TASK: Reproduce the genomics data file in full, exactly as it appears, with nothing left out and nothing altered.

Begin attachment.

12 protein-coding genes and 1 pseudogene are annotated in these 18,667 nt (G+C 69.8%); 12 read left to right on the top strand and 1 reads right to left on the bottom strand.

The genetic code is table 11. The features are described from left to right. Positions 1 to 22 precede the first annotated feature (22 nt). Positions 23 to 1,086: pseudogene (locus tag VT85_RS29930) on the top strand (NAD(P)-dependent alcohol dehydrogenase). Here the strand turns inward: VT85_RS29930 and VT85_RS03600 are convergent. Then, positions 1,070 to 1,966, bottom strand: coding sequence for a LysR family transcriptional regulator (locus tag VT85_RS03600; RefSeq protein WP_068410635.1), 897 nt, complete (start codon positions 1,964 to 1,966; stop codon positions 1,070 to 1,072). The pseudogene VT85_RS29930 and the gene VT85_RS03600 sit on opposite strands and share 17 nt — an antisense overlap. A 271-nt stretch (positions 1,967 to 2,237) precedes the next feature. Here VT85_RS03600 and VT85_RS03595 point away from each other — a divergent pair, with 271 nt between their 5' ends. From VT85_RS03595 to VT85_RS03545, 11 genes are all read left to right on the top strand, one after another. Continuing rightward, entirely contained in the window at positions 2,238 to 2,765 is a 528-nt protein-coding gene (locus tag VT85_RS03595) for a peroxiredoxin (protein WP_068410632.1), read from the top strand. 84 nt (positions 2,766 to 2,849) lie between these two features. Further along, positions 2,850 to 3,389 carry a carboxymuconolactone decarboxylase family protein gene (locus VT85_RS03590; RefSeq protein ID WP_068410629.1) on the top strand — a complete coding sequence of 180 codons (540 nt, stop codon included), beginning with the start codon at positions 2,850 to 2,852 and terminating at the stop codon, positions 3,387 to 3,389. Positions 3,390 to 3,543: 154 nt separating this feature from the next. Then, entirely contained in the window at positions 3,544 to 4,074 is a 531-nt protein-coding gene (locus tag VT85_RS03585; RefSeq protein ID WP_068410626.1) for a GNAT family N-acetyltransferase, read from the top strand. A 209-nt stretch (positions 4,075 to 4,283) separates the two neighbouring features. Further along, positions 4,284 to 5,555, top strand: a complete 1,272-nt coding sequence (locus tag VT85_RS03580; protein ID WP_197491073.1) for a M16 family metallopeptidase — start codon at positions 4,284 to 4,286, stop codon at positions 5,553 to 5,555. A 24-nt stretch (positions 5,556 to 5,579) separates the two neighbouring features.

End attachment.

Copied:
12 protein-coding genes and 1 pseudogene are annotated in these 18,667 nt (G+C 69.8%); 12 read left to right on the top strand and 1 reads right to left on the bottom strand.

The genetic code is table 11. The features are described from left to right. Positions 1 to 22 precede the first annotated feature (22 nt). Positions 23 to 1,086: pseudogene (locus tag VT85_RS29930) on the top strand (NAD(P)-dependent alcohol dehydrogenase). Here the strand turns inward: VT85_RS29930 and VT85_RS03600 are convergent. Then, positions 1,070 to 1,966, bottom strand: coding sequence for a LysR family transcriptional regulator (locus tag VT85_RS03600; RefSeq protein WP_068410635.1), 897 nt, complete (start codon positions 1,964 to 1,966; stop codon positions 1,070 to 1,072). The pseudogene VT85_RS29930 and the gene VT85_RS03600 sit on opposite strands and share 17 nt — an antisense overlap. A 271-nt stretch (positions 1,967 to 2,237) precedes the next feature. Here VT85_RS03600 and VT85_RS03595 point away from each other — a divergent pair, with 271 nt between their 5' ends. From VT85_RS03595 to VT85_RS03545, 11 genes are all read left to right on the top strand, one after another. Continuing rightward, entirely contained in the window at positions 2,238 to 2,765 is a 528-nt protein-coding gene (locus tag VT85_RS03595) for a peroxiredoxin (protein WP_068410632.1), read from the top strand. 84 nt (positions 2,766 to 2,849) lie between these two features. Further along, positions 2,850 to 3,389 carry a carboxymuconolactone decarboxylase family protein gene (locus VT85_RS03590; RefSeq protein ID WP_068410629.1) on the top strand — a complete coding sequence of 180 codons (540 nt, stop codon included), beginning with the start codon at positions 2,850 to 2,852 and terminating at the stop codon, positions 3,387 to 3,389. Positions 3,390 to 3,543: 154 nt separating this feature from the next. Then, entirely contained in the window at positions 3,544 to 4,074 is a 531-nt protein-coding gene (locus tag VT85_RS03585; RefSeq protein ID WP_068410626.1) for a GNAT family N-acetyltransferase, read from the top strand. A 209-nt stretch (positions 4,075 to 4,283) separates the two neighbouring features. Further along, positions 4,284 to 5,555, top strand: a complete 1,272-nt coding sequence (locus tag VT85_RS03580; protein ID WP_197491073.1) for a M16 family metallopeptidase — start codon at positions 4,284 to 4,286, stop codon at positions 5,553 to 5,555. A 24-nt stretch (positions 5,556 to 5,579) separates the two neighbouring features.